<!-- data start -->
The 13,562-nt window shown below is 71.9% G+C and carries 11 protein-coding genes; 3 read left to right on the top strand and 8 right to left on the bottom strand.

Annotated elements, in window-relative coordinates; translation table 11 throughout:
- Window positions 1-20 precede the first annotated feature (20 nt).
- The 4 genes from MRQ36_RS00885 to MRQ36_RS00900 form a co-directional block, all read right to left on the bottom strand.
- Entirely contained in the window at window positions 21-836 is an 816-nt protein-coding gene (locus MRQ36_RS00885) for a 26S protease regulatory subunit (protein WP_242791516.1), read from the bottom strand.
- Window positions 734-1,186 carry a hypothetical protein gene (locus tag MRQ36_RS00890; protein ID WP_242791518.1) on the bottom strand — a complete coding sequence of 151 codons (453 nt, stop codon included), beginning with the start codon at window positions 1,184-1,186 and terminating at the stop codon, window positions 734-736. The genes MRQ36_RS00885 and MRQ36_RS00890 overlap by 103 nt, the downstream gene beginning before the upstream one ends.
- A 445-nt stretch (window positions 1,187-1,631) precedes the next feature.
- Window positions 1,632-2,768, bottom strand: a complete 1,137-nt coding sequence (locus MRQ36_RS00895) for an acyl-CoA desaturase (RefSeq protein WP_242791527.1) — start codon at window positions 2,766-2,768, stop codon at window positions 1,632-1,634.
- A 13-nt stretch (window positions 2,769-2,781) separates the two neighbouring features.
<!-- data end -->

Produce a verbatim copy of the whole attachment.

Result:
The 13,562-nt window shown below is 71.9% G+C and carries 11 protein-coding genes; 3 read left to right on the top strand and 8 right to left on the bottom strand.

Annotated elements, in window-relative coordinates; translation table 11 throughout:
- Window positions 1-20 precede the first annotated feature (20 nt).
- The 4 genes from MRQ36_RS00885 to MRQ36_RS00900 form a co-directional block, all read right to left on the bottom strand.
- Entirely contained in the window at window positions 21-836 is an 816-nt protein-coding gene (locus MRQ36_RS00885) for a 26S protease regulatory subunit (protein WP_242791516.1), read from the bottom strand.
- Window positions 734-1,186 carry a hypothetical protein gene (locus tag MRQ36_RS00890; protein ID WP_242791518.1) on the bottom strand — a complete coding sequence of 151 codons (453 nt, stop codon included), beginning with the start codon at window positions 1,184-1,186 and terminating at the stop codon, window positions 734-736. The genes MRQ36_RS00885 and MRQ36_RS00890 overlap by 103 nt, the downstream gene beginning before the upstream one ends.
- A 445-nt stretch (window positions 1,187-1,631) precedes the next feature.
- Window positions 1,632-2,768, bottom strand: a complete 1,137-nt coding sequence (locus MRQ36_RS00895) for an acyl-CoA desaturase (RefSeq protein WP_242791527.1) — start codon at window positions 2,766-2,768, stop codon at window positions 1,632-1,634.
- A 13-nt stretch (window positions 2,769-2,781) separates the two neighbouring features.